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Offline Tim Alphabeaver

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Re: FE Gravity
« Reply #120 on: January 30, 2020, 05:05:21 PM »
vandalised
I edited it. Please show me in the wikipedia guidelines where it says you can't update uncited lines with more accurate, cited ones. The update was not vandalism. If you disagree, show me why it was vandalism.
https://en.wikipedia.org/wiki/Wikipedia:Verifiability/Removal_of_Uncited_Material

Quote from: Pete Svarrior
It's clear you're not interested in meaningful discussion
To me, actually being able to cite a claim is incredibly meaningful - I thought TFES standards for this kind of thing were quite high.
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Offline Pete Svarrior

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Re: FE Gravity
« Reply #121 on: January 30, 2020, 06:00:19 PM »
Editing a Wikipedia article to "win" a debate on another site is not seen to kindly by Wikipedia. Indeed, it is subject of frequent mockery, of which you are well deserving.

I undid your edit (and I'm informing you of this, because to do otherwise would be in poor form). If you disagree, I propose that you follow Wikipedia's dispute resolution process - https://en.wikipedia.org/wiki/Wikipedia:Dispute_resolution. I'm sure once you've explained that you edited the article because you thought the mean man on a Web forum was wrong, they'll be very pleased with you.

To me, actually being able to cite a claim is incredibly meaningful - I thought TFES standards for this kind of thing were quite high.
Once again, my opponent presented a Quora thread that agreed with him, and after I displayed the Wikipedia page, he threw in a few sources that don't support his viewpoint. I also explained the reasoning behind this in my own words, which were never addressed or disputed.

I sincerely cannot help you with this, and since you've shown yourself to be arguing in bad faith by vandalising that page, I have very little will to waste my time on you. It'll take some time and effort before I consider taking you seriously again.
« Last Edit: January 30, 2020, 06:05:24 PM by Pete Svarrior »
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Offline Tim Alphabeaver

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Re: FE Gravity
« Reply #122 on: January 30, 2020, 06:06:37 PM »
Editing a Wikipedia article to "win" a debate on another site is not seen to kindly by Wikipedia. Indeed, it is subject of frequent mockery, of which you are well deserving.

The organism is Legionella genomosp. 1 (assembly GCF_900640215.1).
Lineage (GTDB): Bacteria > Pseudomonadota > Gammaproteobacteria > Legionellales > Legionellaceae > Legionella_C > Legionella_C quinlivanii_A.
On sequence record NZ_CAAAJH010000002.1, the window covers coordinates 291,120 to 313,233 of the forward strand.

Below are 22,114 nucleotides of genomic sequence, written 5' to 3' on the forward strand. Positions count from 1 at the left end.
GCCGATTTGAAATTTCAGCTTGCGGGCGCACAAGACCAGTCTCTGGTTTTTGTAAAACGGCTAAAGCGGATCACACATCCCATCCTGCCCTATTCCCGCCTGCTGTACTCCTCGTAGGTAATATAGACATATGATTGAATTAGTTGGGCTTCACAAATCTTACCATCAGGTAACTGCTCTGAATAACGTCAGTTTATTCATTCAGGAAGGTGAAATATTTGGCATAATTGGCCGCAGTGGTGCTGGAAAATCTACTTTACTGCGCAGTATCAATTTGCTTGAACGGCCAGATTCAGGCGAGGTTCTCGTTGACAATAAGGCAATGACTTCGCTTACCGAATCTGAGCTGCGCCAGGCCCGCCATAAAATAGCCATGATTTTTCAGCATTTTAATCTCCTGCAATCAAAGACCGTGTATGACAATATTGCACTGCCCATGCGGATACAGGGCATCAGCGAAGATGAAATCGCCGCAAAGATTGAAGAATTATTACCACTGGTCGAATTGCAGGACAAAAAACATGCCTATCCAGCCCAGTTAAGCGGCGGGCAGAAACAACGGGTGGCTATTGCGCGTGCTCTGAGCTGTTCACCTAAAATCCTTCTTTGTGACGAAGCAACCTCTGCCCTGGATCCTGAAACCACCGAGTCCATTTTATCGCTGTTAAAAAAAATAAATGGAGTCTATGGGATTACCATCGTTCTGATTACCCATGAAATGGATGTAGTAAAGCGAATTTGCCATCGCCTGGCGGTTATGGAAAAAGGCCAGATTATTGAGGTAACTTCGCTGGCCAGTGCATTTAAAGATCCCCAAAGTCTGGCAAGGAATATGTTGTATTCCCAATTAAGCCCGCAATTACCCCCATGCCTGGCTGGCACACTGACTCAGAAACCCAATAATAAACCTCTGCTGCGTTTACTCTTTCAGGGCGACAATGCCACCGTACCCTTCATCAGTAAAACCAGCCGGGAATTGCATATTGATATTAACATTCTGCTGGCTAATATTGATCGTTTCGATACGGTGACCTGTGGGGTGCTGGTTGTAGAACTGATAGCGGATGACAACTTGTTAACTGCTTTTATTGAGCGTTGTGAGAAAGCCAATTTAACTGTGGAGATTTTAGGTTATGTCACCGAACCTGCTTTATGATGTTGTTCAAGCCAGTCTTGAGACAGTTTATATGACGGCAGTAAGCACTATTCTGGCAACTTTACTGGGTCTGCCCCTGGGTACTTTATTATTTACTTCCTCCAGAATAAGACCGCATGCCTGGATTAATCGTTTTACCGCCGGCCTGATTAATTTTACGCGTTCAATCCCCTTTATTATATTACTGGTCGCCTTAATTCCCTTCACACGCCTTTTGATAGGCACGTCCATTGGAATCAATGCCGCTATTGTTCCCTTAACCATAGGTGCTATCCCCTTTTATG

To me, actually being able to cite a claim is incredibly meaningful - I thought TFES standards for this kind of thing were quite high.
Once again, my opponent presented a Quora thread that agreed with him, and after I displayed the Wikipedia page, he threw in a few sources that don't support his viewpoint. I sincerely cannot help you with this, and since you've shown yourself to be arguing in bad faith by vandalising that page, I have very little will to waste my time on you.
Yep, of course you're totally right. I vandalised a wikipedia page, please point and laugh all you want if it makes you feel better, and your 'opponent' only had a Quora page to cite, I'll give that all to you for free as this is completely superfluous to the actual issue here.

This doesn't change the fact that you are claiming that something is a scientific consensus based solely on an uncited line from a wikipedia article. That is my problem, sorry if I've not been clear about this in my previous posts.
« Last Edit: January 30, 2020, 06:11:28 PM by Tim Alphabeaver »
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Offline Pete Svarrior

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Re: FE Gravity
« Reply #123 on: January 30, 2020, 06:15:34 PM »
This doesn't change the fact that you are claiming that something is a scientific consensus based solely on an uncited line from a wikipedia article. That is my problem, sorry if I've not been clear about this in my previous posts.
I would argue that some things are so obvious that you really don't need to find a citation for them, and that this isn't a problem. For example, I wouldn't look for a citation to prove that you'll find some H2O in a glassful of orange juice. It's a true statement, but honestly I doubt a citation for it exists because of how oddly specific and simultaneously trivial the issue is.

When presented with a Quora post (one person's opinion, any single person could have posted it), I provided something better - an article that stood unaltered (until your intervention) for quite some time, having been reviewed by a number of users. Is it the be-all-end-all of scientific citation? No. Is it a damn sight better than what my opponent had to offer? Firmly so.

But none of that matters, because I provided supplementary reasoning and explained my logic. It is impossible for the Universe to be an isolated system, because it has nothing to be isolated from. The claim that the Universe is or isn't an isolated system is meaningless, because it does not have a meaningful definition. If one were to dispute this claim, they should simply provide that definition (which, you'll note, is all I initially asked for, and which I was refused).